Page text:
Hong Kong has granted Greater Bay Airlines an operating licence, a move that effectively means the start-up carrier can begin scheduled flights immediately.
A notice from the Air Transport Licensing Authority (ATLA) says the licence is effective for five years. It has allowed the carrier to operate passenger, cargo or mail flights “at unlimited frequency” to over 104 routes from Hong Kong.
Greater Bay Airlines, headed by former Cathay Dragon chief Algernon Yau, applied in January 2021 to operate more than 100 routes across Asia-Pacific, with the majority of them to Mainland China. Other countries include Japan, Thailand, and South Korea.
The carrier said in October — when it secured its AOC — that it hoped to commence operations to Singapore, Bangkok and Phuket — its initial destinations from Hong Kong.
Greater Bay Airlines previously had hoped to commence operations in the fourth quarter of 2021, but later said that its first flight will come “when the situation is clearer”.
Greater Bay Airlines’ imminent launch comes as Hong Kong struggles to control its latest wave of coronavirus infections caused by the more infectious Omicron variant.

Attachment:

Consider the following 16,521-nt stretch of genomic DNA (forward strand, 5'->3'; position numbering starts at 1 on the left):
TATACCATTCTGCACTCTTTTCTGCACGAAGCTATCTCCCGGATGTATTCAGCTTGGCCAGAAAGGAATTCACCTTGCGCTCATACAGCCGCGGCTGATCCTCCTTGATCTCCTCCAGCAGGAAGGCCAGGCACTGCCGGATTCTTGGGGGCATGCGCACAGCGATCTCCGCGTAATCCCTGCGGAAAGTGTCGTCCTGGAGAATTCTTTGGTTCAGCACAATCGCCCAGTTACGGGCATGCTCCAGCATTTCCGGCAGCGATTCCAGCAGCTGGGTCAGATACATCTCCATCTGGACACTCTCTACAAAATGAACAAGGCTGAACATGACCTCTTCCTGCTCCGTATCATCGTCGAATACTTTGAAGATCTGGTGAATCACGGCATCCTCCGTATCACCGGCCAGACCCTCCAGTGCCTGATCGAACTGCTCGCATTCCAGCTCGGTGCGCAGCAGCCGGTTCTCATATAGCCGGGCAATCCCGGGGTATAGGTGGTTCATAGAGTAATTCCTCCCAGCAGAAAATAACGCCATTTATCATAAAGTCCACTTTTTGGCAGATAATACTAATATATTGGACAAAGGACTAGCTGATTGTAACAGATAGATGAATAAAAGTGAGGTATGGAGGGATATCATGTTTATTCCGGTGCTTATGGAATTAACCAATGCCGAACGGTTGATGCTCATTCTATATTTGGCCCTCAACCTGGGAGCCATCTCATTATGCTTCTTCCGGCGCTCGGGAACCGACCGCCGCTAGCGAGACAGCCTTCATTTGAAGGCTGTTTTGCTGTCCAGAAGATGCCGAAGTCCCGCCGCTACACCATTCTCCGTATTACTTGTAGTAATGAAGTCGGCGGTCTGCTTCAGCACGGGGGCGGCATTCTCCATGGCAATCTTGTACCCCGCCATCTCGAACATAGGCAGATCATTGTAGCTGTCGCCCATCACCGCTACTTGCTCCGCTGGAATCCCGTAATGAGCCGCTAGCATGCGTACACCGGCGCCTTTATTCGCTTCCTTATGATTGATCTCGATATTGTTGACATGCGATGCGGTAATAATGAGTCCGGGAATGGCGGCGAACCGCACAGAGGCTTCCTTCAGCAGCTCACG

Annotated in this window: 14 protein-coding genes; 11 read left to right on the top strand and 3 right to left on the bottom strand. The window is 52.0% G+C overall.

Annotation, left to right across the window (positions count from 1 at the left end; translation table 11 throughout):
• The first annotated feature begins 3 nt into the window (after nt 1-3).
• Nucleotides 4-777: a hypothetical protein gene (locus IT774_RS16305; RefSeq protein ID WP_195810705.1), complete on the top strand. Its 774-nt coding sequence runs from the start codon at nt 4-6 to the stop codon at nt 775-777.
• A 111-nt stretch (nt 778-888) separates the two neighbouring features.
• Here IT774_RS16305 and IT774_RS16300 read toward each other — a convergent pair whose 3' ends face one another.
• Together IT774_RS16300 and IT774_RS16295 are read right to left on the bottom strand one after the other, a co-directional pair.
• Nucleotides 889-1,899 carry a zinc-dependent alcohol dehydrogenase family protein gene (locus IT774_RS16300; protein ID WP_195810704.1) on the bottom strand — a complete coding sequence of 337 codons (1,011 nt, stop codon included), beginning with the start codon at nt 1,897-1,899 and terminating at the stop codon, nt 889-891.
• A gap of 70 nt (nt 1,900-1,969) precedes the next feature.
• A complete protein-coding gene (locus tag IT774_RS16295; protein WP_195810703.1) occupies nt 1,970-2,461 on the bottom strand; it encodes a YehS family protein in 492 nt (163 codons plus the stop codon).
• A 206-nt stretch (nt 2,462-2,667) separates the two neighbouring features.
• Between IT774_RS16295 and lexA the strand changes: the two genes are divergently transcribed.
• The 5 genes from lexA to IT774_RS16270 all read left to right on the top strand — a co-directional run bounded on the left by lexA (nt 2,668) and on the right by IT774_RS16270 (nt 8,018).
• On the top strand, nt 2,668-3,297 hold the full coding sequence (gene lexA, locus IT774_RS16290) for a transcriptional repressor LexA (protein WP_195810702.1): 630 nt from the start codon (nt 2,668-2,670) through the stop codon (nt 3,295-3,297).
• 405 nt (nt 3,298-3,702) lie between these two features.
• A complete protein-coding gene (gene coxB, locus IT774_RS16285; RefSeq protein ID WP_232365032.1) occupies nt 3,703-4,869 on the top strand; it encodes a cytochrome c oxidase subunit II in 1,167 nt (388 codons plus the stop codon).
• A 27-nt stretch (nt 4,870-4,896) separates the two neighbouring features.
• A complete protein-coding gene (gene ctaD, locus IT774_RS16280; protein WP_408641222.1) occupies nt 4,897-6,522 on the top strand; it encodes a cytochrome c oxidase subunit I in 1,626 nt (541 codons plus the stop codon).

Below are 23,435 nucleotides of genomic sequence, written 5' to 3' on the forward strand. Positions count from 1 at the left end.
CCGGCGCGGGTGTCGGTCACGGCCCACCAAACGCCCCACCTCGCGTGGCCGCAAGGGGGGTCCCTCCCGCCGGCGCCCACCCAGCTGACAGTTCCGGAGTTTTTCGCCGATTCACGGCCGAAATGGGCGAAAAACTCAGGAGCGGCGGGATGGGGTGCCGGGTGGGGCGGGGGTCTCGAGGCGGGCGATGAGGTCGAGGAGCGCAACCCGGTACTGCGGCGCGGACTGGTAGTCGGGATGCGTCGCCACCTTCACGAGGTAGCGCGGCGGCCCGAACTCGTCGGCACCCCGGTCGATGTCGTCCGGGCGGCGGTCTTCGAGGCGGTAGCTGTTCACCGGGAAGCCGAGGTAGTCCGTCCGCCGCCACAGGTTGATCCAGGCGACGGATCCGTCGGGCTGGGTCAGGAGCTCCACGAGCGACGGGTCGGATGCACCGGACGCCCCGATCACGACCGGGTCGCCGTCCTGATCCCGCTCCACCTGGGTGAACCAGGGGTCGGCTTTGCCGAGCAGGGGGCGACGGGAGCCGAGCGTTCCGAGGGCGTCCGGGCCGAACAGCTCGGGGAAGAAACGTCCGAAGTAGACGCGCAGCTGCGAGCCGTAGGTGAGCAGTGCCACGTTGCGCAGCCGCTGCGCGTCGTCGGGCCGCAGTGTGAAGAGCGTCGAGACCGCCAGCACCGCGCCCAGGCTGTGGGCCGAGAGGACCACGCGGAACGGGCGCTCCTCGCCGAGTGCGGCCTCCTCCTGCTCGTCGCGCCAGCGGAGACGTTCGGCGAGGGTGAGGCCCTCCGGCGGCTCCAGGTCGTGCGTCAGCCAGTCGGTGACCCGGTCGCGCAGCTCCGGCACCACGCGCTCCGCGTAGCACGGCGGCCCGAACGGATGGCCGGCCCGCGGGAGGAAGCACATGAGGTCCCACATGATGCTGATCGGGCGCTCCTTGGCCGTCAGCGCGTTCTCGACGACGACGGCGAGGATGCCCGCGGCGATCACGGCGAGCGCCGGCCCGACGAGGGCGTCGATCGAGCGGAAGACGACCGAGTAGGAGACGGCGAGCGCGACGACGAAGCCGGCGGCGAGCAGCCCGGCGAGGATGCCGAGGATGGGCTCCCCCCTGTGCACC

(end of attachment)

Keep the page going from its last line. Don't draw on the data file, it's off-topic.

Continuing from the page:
The city, which is doggedly pursuing a zero-infection strategy in line with the mainland, has banned flights from several regions a, effectively shutting its international borders.
The Hong Kong government, in a separate statement, welcomed the awarding of operating licence.
It states: “The licence approval to Greater Bay Airlines demonstrates that the market has full confidence in the prospect of the aviation industry in Hong Kong. The government believes that Greater Bay Airlines will provide more diversified air services to the market and will further strengthen the air transport connectivity between Hong Kong, the Guangdong-Hong Kong-Macao Greater Bay Area and other parts of the world.”